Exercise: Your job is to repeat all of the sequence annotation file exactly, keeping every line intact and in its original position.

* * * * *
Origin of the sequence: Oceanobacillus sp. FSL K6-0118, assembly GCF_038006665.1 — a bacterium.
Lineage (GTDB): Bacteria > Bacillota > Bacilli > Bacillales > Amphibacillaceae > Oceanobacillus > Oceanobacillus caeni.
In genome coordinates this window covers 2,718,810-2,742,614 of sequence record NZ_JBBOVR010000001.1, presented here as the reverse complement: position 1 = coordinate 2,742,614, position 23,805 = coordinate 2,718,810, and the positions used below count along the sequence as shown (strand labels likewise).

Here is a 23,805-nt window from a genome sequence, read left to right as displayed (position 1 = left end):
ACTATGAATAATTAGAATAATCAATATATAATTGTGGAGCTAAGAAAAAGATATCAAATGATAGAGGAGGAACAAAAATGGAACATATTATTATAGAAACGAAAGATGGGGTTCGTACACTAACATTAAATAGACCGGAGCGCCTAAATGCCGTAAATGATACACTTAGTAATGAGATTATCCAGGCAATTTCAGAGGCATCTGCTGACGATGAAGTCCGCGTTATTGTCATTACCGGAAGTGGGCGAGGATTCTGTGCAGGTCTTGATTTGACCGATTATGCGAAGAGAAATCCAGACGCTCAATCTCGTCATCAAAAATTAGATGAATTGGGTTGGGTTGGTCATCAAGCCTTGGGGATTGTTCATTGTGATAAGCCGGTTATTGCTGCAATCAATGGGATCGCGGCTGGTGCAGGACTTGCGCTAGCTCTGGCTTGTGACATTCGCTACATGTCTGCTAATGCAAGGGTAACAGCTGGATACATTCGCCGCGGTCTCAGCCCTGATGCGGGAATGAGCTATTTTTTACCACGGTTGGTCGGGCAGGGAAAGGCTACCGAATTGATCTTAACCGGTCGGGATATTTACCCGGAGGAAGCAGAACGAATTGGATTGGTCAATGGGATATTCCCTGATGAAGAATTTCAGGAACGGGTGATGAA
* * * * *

Origin of the sequence: Oceanobacillus sp. FSL K6-0118, assembly GCF_038006665.1 — a bacterium.
Lineage (GTDB): Bacteria > Bacillota > Bacilli > Bacillales > Amphibacillaceae > Oceanobacillus > Oceanobacillus caeni.
In genome coordinates this window covers 2,718,810-2,742,614 of sequence record NZ_JBBOVR010000001.1, presented here as the reverse complement: position 1 = coordinate 2,742,614, position 23,805 = coordinate 2,718,810, and the positions used below count along the sequence as shown (strand labels likewise).

Here is a 23,805-nt window from a genome sequence, read left to right as displayed (position 1 = left end):
ACTATGAATAATTAGAATAATCAATATATAATTGTGGAGCTAAGAAAAAGATATCAAATGATAGAGGAGGAACAAAAATGGAACATATTATTATAGAAACGAAAGATGGGGTTCGTACACTAACATTAAATAGACCGGAGCGCCTAAATGCCGTAAATGATACACTTAGTAATGAGATTATCCAGGCAATTTCAGAGGCATCTGCTGACGATGAAGTCCGCGTTATTGTCATTACCGGAAGTGGGCGAGGATTCTGTGCAGGTCTTGATTTGACCGATTATGCGAAGAGAAATCCAGACGCTCAATCTCGTCATCAAAAATTAGATGAATTGGGTTGGGTTGGTCATCAAGCCTTGGGGATTGTTCATTGTGATAAGCCGGTTATTGCTGCAATCAATGGGATCGCGGCTGGTGCAGGACTTGCGCTAGCTCTGGCTTGTGACATTCGCTACATGTCTGCTAATGCAAGGGTAACAGCTGGATACATTCGCCGCGGTCTCAGCCCTGATGCGGGAATGAGCTATTTTTTACCACGGTTGGTCGGGCAGGGAAAGGCTACCGAATTGATCTTAACCGGTCGGGATATTTACCCGGAGGAAGCAGAACGAATTGGATTGGTCAATGGGATATTCCCTGATGAAGAATTTCAGGAACGGGTGATGAA